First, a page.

While fewer children suffer from pericarditis than adults, the disease still presents numerous challenges to young patients and their families. Recognizing the causes, symptoms, diagnosis, and available treatment options for this condition can help ease a parent’s concerns about their child’s heart health. Myocarditis Foundation is here to provide the information and resources needed about pediatric pericarditis, and we are dedicated to raising awareness about this disease and other heart conditions.
Causes and Indicators of Pediatric Pericarditis
Children who undergo surgery for congenital or inherited heart issues are most likely to develop pericarditis. Viral or bacterial infections can also trigger the condition, as well as autoimmune diseases. On rare occasions, chest injuries can lead to pediatric pericarditis.
As with adults, many children with pericarditis experience intense chest pain that begins behind the left side or center of the breastbone and progresses to the neck, left shoulder, or collarbone. They may also notice an increase in pain when they take deep breaths or lie down to rest. Observing chest pain in a child can be challenging because they may struggle to articulate this symptom. However, there are more apparent signs of pericarditis to look for, including:
- Decreased appetite
- Fainting or dizziness
- Heart palpitations
- Irritable disposition
- Irregular heartbeat or tachycardia
- Low-grade fever or chills
- Shortness of breath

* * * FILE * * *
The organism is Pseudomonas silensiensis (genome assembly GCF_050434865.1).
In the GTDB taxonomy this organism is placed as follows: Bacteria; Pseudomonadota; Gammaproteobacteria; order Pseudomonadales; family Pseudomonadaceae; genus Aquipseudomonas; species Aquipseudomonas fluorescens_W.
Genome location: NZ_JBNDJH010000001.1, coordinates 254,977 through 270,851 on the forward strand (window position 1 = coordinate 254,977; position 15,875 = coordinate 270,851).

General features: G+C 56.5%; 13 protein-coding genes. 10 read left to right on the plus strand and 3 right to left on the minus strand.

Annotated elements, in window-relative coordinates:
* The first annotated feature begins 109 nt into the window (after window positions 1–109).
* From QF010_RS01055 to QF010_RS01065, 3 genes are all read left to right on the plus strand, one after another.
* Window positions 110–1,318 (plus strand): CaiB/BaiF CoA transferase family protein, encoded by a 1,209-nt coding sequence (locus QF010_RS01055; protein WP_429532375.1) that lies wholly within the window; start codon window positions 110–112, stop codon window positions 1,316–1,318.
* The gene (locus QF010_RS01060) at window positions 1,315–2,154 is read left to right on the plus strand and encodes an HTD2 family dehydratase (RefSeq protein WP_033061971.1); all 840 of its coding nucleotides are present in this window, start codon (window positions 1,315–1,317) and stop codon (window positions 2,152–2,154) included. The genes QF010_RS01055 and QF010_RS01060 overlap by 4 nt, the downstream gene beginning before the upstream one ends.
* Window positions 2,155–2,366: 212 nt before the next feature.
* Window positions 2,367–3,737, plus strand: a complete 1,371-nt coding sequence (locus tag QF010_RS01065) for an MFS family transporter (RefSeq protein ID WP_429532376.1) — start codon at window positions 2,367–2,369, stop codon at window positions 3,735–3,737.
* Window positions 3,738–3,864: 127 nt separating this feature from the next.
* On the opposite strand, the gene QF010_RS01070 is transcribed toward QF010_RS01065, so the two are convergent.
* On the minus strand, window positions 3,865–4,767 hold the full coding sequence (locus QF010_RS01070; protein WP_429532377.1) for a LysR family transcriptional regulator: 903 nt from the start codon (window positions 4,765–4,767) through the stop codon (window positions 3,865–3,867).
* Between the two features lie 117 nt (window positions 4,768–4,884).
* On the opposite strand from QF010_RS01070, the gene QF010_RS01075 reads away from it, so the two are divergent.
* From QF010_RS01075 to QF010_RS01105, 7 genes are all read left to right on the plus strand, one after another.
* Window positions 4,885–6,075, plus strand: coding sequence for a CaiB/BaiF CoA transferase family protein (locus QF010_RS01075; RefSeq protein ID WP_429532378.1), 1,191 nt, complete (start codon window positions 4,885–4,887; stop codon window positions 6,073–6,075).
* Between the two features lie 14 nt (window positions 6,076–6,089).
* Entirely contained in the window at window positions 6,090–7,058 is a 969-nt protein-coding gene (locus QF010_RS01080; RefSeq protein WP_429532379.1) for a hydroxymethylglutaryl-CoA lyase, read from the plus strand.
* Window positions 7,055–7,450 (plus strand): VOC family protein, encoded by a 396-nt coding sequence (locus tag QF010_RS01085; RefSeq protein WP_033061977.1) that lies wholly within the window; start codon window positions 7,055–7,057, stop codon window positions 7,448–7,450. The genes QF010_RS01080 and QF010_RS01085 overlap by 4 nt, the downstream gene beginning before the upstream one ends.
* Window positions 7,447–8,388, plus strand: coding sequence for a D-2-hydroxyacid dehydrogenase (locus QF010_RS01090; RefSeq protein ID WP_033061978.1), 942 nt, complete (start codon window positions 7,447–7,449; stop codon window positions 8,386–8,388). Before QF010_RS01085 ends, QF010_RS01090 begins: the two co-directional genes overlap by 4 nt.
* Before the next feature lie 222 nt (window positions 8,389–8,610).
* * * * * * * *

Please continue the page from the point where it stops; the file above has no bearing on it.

Diagnosing a Child with Pericarditis
When you bring your child to a healthcare facility, the doctor will ask you about their health history and symptoms and administer a physical examination. The doctor will then listen to your child’s heartbeat to detect any rubbing noises, which indicate irritation to the pericardial membranes. If the doctor notices these sounds, they may conduct additional testing such as:
- Blood tests or chest X-rays to measure the inflammation of the pericardium
- An electrocardiogram (EKG) to gauge electrical activity in the heart
- Echocardiography, which uses sound waves to assess the heart’s functionality and design
- Imaging tests, such as CT scans and MRIs, for additional insight into the heart’s structure
Your child may be diagnosed with different levels of pericarditis depending on how long their symptoms persist. If their pain subsides in less than three weeks, they will be diagnosed with acute pericarditis. If their symptoms return after four to six weeks of relief, they have a recurring form of the condition. Pericarditis that extends beyond three months is classified as chronic.
Treating Children with Pericarditis
After the doctor diagnoses your child, they will likely direct you to a pediatric cardiologist for treatment. This healthcare provider will look at age, health history, the severity of the symptoms, and what caused the condition to establish a proper plan. From there, they will offer various treatment methods, including:
- Medication: Medicine mitigates pain and helps your child manage pericarditis. The doctor may prescribe antibiotics if the symptoms are related to an infection or analgesics to enhance heart function.
- Pericardiocentesis: This process involves draining excess fluid from the pericardium.
- Pericardiectomy: In more severe cases, your child may need surgery. Pericardiectomy removes a hardened pericardium to allow the heart to stretch and fill with blood fully, reducing the likelihood of heart failure.
Discover More about Pericarditis
Finding out your child has pericarditis can be frightening, but understanding the disease can offer some assurance. Myocarditis Foundation helps those who suffer from pericarditis by providing accurate, updated information about the condition and funding nationwide research into cures. Contact us today to learn more about pediatric pericarditis.